PEDV Is Scourge That Is Not Disappearing

PEDV Is Scourge That Is Not Disappearing

Renewed focus on biosecurity is critical to controlling spread of epidemic, says Kansas Pork Association.

One thing that hasn't gone away over the course of the spring and summer is an ongoing concern about the problem of Porcine Epidemic Diarrhea Virus or PEDV on farms across the country.

The Kansas Pork Association says that an industry-wide renewed focus on biosecurity is critical in controlling the spread and reinfection of PEDV.

It's important to review biosecurity protocols with your herd veterinarian and enhance your farm's biosecurity efforts, says Lisa Becton, DVM, director of swine health information and research for the Pork Checkoff.

With the ongoing concern of PEDV on farms across the country, it's important to review biosecurity protocols with your herd veterinarian and enhance your farm's biosecurity efforts.

Recommendations include:
Establish and visibly mark a "line of separation" that defines the areas to be used by off-farm workers and the areas to be used by farm or market personnel. There may be several such lines throughout a farm.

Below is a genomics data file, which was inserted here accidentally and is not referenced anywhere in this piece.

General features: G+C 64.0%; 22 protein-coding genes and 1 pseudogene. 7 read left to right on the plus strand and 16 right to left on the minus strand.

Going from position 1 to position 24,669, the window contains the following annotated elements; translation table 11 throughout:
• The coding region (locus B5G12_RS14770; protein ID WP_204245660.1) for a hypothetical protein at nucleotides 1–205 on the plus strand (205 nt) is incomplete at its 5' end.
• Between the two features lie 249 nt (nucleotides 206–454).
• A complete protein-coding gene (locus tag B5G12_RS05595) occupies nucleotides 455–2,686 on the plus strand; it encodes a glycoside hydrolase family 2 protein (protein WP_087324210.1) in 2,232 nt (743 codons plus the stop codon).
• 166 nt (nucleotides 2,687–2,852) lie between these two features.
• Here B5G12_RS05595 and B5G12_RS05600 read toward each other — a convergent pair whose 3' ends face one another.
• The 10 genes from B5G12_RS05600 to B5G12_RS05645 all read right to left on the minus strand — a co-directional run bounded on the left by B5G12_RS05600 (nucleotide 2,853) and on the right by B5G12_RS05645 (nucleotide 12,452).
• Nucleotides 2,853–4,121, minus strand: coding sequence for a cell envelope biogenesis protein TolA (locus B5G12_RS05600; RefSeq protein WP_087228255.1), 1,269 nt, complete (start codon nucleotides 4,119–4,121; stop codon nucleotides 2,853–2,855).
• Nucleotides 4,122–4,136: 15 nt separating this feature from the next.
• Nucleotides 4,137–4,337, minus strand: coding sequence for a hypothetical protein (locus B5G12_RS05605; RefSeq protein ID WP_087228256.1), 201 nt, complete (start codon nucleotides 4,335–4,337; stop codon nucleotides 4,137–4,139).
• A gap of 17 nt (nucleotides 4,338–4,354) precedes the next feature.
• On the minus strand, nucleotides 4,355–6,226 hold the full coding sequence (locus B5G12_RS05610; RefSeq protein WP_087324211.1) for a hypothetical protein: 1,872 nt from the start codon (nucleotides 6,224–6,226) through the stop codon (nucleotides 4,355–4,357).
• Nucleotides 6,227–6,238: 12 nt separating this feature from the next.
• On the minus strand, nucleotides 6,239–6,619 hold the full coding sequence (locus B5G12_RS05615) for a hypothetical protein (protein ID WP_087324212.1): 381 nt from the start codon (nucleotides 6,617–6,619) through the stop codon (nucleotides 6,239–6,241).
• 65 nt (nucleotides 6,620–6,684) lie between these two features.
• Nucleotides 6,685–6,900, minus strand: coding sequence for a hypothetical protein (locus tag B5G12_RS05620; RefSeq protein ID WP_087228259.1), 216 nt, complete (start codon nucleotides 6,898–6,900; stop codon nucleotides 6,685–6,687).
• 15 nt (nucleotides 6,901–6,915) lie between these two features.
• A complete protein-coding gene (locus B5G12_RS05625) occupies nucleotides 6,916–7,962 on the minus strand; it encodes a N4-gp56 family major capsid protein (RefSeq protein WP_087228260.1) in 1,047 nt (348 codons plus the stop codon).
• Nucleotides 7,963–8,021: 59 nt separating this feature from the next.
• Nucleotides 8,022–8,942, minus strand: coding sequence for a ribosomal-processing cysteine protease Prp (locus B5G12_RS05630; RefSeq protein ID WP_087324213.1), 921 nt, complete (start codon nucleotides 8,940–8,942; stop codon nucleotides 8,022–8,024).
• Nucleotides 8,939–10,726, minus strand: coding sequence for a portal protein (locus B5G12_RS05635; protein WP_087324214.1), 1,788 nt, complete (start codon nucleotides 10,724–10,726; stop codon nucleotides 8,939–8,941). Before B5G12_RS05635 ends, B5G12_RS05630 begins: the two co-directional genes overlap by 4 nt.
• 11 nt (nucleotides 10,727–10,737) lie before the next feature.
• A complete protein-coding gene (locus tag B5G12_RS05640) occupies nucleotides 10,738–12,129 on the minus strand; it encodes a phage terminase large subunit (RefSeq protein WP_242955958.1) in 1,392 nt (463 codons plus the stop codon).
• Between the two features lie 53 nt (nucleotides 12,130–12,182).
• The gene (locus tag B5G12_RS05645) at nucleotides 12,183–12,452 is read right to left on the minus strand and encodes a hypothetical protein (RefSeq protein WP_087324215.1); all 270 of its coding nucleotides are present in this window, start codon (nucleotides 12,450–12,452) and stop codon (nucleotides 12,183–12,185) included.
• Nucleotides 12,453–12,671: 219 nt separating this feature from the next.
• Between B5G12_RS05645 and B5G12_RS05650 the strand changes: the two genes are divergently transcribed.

Talk to all service providers to ensure they understand the critical nature of PEDV and your new site-access restrictions. Don't forget to include the farm's non-production staff.

Completely clean, disinfect and dry trucks and trailers, inside and out, after every use. This starts by removing all bedding and debris, as well as using soap, detergent and disinfectant. Don't forget to clean the cab. Several virucidal disinfectants can inactivate PEDV. Go to pork.org or aasv.org for listings.

Wear coveralls and boots (both can be disposable) when going to a production site or packing plant. When leaving, remove protective clothing before entering the truck cab.

After transporting pigs, isolate and wash coveralls at a non-production site or throw disposables away off farm.

Restrict animal haulers' access to the truck or trailer only. Load-out crews should not reenter buildings without washing, changing coveralls and boots first.

For detailed biosecurity information, go to pork.org/PEDV.

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